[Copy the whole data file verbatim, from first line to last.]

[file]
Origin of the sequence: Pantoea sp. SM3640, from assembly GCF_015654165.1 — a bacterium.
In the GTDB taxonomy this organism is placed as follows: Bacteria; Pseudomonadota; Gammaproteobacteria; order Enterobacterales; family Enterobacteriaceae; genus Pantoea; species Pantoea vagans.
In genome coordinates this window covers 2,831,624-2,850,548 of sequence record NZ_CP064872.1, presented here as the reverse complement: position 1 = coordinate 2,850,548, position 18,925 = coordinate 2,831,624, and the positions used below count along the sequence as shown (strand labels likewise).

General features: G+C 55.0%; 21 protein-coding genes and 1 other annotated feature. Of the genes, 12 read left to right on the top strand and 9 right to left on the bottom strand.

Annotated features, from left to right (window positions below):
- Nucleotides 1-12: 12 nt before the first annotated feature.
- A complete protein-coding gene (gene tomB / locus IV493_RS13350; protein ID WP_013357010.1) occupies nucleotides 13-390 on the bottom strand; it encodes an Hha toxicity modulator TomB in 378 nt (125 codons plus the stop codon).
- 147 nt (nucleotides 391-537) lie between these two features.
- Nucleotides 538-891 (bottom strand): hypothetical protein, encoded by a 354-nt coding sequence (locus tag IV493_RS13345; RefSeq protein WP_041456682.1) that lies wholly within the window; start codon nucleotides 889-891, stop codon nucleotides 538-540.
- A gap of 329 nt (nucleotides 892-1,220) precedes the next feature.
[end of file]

Origin of the sequence: Pantoea sp. SM3640, from assembly GCF_015654165.1 — a bacterium.
In the GTDB taxonomy this organism is placed as follows: Bacteria; Pseudomonadota; Gammaproteobacteria; order Enterobacterales; family Enterobacteriaceae; genus Pantoea; species Pantoea vagans.
In genome coordinates this window covers 2,831,624-2,850,548 of sequence record NZ_CP064872.1, presented here as the reverse complement: position 1 = coordinate 2,850,548, position 18,925 = coordinate 2,831,624, and the positions used below count along the sequence as shown (strand labels likewise).

General features: G+C 55.0%; 21 protein-coding genes and 1 other annotated feature. Of the genes, 12 read left to right on the top strand and 9 right to left on the bottom strand.

Annotated features, from left to right (window positions below):
- Nucleotides 1-12: 12 nt before the first annotated feature.
- A complete protein-coding gene (gene tomB / locus IV493_RS13350; protein ID WP_013357010.1) occupies nucleotides 13-390 on the bottom strand; it encodes an Hha toxicity modulator TomB in 378 nt (125 codons plus the stop codon).
- 147 nt (nucleotides 391-537) lie between these two features.
- Nucleotides 538-891 (bottom strand): hypothetical protein, encoded by a 354-nt coding sequence (locus tag IV493_RS13345; RefSeq protein WP_041456682.1) that lies wholly within the window; start codon nucleotides 889-891, stop codon nucleotides 538-540.
- A gap of 329 nt (nucleotides 892-1,220) precedes the next feature.